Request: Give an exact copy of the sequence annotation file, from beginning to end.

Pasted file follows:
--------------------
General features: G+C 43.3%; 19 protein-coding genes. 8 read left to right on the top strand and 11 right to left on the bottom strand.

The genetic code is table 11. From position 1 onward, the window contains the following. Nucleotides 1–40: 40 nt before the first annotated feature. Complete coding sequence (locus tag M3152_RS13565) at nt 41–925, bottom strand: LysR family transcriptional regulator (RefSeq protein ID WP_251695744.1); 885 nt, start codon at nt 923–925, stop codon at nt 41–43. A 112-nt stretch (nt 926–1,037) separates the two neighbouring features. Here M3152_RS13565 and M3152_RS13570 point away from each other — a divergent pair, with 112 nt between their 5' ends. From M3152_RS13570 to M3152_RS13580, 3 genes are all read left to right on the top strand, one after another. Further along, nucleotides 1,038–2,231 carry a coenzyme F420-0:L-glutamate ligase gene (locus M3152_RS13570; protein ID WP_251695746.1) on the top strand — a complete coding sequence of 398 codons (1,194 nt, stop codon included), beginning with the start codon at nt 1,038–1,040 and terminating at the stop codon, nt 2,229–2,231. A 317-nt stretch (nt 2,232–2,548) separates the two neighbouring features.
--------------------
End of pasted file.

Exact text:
General features: G+C 43.3%; 19 protein-coding genes. 8 read left to right on the top strand and 11 right to left on the bottom strand.

The genetic code is table 11. From position 1 onward, the window contains the following. Nucleotides 1–40: 40 nt before the first annotated feature. Complete coding sequence (locus tag M3152_RS13565) at nt 41–925, bottom strand: LysR family transcriptional regulator (RefSeq protein ID WP_251695744.1); 885 nt, start codon at nt 923–925, stop codon at nt 41–43. A 112-nt stretch (nt 926–1,037) separates the two neighbouring features. Here M3152_RS13565 and M3152_RS13570 point away from each other — a divergent pair, with 112 nt between their 5' ends. From M3152_RS13570 to M3152_RS13580, 3 genes are all read left to right on the top strand, one after another. Further along, nucleotides 1,038–2,231 carry a coenzyme F420-0:L-glutamate ligase gene (locus M3152_RS13570; protein ID WP_251695746.1) on the top strand — a complete coding sequence of 398 codons (1,194 nt, stop codon included), beginning with the start codon at nt 1,038–1,040 and terminating at the stop codon, nt 2,229–2,231. A 317-nt stretch (nt 2,232–2,548) separates the two neighbouring features.